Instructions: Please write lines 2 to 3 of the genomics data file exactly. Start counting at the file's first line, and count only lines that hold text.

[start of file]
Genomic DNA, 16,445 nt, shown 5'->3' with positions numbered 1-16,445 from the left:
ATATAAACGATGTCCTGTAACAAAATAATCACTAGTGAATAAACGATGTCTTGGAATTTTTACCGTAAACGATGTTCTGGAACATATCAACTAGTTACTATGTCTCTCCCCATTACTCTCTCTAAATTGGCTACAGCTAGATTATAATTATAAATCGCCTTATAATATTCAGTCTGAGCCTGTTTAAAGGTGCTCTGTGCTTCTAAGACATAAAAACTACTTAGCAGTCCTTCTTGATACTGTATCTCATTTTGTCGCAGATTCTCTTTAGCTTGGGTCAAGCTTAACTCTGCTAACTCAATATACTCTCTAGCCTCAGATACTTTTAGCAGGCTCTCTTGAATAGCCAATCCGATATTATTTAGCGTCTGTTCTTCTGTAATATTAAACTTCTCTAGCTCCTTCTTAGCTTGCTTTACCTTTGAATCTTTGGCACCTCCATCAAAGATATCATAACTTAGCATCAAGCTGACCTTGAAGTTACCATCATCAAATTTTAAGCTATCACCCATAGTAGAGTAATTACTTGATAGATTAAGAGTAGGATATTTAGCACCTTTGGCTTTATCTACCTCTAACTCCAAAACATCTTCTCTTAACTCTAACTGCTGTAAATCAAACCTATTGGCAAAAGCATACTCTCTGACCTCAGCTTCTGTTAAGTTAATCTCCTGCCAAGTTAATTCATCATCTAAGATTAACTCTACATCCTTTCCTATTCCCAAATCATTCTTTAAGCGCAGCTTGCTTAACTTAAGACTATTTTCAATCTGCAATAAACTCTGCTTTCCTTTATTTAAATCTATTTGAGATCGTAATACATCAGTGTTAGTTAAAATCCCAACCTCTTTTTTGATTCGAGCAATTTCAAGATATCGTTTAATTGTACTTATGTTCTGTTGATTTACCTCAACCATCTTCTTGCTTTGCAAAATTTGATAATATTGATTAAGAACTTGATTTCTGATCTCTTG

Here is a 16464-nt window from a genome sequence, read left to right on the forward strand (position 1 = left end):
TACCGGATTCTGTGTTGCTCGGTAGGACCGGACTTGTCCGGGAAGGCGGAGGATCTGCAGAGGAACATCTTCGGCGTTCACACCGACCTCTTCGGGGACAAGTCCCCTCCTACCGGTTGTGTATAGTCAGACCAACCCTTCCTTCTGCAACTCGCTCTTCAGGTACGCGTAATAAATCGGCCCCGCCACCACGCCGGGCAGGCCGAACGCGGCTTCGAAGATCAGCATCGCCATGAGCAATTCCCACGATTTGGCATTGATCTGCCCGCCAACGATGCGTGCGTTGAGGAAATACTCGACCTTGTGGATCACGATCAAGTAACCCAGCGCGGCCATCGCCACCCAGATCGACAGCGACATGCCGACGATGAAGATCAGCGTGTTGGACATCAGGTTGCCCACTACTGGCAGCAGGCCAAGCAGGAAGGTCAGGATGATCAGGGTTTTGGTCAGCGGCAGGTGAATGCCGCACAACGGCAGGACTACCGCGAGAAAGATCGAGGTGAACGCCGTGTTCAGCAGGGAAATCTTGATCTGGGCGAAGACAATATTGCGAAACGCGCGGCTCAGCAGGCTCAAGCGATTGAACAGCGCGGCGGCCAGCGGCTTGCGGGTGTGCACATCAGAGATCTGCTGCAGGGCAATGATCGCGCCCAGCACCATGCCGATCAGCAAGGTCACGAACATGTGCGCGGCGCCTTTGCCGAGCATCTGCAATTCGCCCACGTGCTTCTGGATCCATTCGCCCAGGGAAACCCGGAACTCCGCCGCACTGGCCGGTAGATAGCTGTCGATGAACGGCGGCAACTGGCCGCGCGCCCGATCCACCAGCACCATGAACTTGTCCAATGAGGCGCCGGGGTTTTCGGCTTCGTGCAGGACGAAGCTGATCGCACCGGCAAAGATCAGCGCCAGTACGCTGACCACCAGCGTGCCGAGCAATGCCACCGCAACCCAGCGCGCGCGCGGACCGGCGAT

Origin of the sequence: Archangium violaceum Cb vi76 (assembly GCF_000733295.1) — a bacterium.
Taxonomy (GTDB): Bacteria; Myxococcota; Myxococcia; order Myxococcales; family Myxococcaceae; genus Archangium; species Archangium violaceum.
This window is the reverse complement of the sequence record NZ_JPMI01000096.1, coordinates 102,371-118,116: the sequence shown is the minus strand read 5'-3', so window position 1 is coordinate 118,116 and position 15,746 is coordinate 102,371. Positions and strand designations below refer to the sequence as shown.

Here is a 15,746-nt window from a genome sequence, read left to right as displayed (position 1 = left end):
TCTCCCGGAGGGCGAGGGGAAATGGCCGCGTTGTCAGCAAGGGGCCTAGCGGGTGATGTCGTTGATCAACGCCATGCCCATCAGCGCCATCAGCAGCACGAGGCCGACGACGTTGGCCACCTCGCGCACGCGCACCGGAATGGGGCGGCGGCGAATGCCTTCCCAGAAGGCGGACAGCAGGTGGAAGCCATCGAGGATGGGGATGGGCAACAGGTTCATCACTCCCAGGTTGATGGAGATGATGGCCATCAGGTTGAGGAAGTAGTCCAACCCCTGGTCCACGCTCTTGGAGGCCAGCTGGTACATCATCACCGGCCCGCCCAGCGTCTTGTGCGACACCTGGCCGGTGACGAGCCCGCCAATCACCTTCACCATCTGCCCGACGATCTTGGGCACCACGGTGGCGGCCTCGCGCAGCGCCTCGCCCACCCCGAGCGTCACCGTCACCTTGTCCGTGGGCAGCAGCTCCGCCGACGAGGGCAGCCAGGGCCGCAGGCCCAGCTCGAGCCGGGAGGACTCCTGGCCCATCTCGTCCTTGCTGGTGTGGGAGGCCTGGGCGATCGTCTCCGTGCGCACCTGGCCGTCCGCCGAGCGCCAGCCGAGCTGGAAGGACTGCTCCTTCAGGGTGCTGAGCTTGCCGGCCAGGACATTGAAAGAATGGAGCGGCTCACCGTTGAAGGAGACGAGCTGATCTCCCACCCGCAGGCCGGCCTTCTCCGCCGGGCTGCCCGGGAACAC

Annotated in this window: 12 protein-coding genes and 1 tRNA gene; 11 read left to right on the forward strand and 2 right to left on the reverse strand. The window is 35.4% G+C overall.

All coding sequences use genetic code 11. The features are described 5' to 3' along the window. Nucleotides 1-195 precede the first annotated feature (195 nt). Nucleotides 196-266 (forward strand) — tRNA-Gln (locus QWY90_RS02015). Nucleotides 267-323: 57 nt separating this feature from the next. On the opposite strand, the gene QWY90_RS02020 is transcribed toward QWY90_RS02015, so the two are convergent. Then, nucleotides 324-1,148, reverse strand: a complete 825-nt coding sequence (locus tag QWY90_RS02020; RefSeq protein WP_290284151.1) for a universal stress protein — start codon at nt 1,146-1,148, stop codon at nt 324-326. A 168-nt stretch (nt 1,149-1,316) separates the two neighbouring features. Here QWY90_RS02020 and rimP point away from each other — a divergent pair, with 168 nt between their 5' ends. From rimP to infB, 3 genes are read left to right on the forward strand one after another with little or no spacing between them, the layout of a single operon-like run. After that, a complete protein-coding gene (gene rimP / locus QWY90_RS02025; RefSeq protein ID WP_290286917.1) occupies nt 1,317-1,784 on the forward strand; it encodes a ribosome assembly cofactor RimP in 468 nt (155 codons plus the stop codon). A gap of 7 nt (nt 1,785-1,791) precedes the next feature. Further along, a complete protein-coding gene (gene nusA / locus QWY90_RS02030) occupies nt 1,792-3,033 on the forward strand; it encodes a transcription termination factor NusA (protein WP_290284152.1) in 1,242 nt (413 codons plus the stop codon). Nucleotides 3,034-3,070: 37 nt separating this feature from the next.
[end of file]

ATATAAACGATGTCCTGTAACAAAATAATCACTAGTGAATAAACGATGTCTTGGAATTTTTACCGTAAACGATGTTCTGGAACATATCAACTAGTTACTATGTCTCTCCCCATTACTCTCTCTAAATTGGCTACAGCTAGATTATAATTATAAATCGCCTTATAATATTCAGTCTGAGCCTGTTTAAAGGTGCTCTGTGCTTCTAAGACATAAAAACTACTTAGCAGTCCTTCTTGATACTGTATCTCATTTTGTCGCAGATTCTCTTTAGCTTGGGTCAAGCTTAACTCTGCTAACTCAATATACTCTCTAGCCTCAGATACTTTTAGCAGGCTCTCTTGAATAGCCAATCCGATATTATTTAGCGTCTGTTCTTCTGTAATATTAAACTTCTCTAGCTCCTTCTTAGCTTGCTTTACCTTTGAATCTTTGGCACCTCCATCAAAGATATCATAACTTAGCATCAAGCTGACCTTGAAGTTACCATCATCAAATTTTAAGCTATCACCCATAGTAGAGTAATTACTTGATAGATTAAGAGTAGGATATTTAGCACCTTTGGCTTTATCTACCTCTAACTCCAAAACATCTTCTCTTAACTCTAACTGCTGTAAATCAAACCTATTGGCAAAAGCATACTCTCTGACCTCAGCTTCTGTTAAGTTAATCTCCTGCCAAGTTAATTCATCATCTAAGATTAACTCTACATCCTTTCCTATTCCCAAATCATTCTTTAAGCGCAGCTTGCTTAACTTAAGACTATTTTCAATCTGCAATAAACTCTGCTTTCCTTTATTTAAATCTATTTGAGATCGTAATACATCAGTGTTAGTTAAAATCCCAACCTCTTTTTTGATTCGAGCAATTTCAAGATATCGTTTAATTGTACTTATGTTCTGTTGATTTACCTCAACCATCTTCTTGCTTTGCAAAATTTGATAATATTGATTAAGAACTTGATTTCTGATCTCTTG

Here is a 16464-nt window from a genome sequence, read left to right on the forward strand (position 1 = left end):